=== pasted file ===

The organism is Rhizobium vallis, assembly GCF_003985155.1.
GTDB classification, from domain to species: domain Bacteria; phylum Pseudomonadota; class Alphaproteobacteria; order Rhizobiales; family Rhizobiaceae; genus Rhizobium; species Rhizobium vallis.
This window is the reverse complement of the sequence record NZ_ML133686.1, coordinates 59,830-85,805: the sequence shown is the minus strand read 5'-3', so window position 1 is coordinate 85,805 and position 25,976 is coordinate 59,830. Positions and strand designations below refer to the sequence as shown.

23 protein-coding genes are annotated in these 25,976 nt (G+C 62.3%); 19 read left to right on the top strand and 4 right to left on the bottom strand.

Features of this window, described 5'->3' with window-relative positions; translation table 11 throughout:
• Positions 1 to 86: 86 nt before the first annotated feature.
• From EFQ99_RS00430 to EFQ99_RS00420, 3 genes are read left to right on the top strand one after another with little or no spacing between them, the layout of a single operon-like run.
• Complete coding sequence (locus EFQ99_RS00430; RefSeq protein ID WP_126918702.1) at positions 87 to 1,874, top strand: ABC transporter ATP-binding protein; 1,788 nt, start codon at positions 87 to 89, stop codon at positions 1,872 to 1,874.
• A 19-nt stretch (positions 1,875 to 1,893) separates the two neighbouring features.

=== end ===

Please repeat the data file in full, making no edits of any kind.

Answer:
The organism is Rhizobium vallis, assembly GCF_003985155.1.
GTDB classification, from domain to species: domain Bacteria; phylum Pseudomonadota; class Alphaproteobacteria; order Rhizobiales; family Rhizobiaceae; genus Rhizobium; species Rhizobium vallis.
This window is the reverse complement of the sequence record NZ_ML133686.1, coordinates 59,830-85,805: the sequence shown is the minus strand read 5'-3', so window position 1 is coordinate 85,805 and position 25,976 is coordinate 59,830. Positions and strand designations below refer to the sequence as shown.

23 protein-coding genes are annotated in these 25,976 nt (G+C 62.3%); 19 read left to right on the top strand and 4 right to left on the bottom strand.

Features of this window, described 5'->3' with window-relative positions; translation table 11 throughout:
• Positions 1 to 86: 86 nt before the first annotated feature.
• From EFQ99_RS00430 to EFQ99_RS00420, 3 genes are read left to right on the top strand one after another with little or no spacing between them, the layout of a single operon-like run.
• Complete coding sequence (locus EFQ99_RS00430; RefSeq protein ID WP_126918702.1) at positions 87 to 1,874, top strand: ABC transporter ATP-binding protein; 1,788 nt, start codon at positions 87 to 89, stop codon at positions 1,872 to 1,874.
• A 19-nt stretch (positions 1,875 to 1,893) separates the two neighbouring features.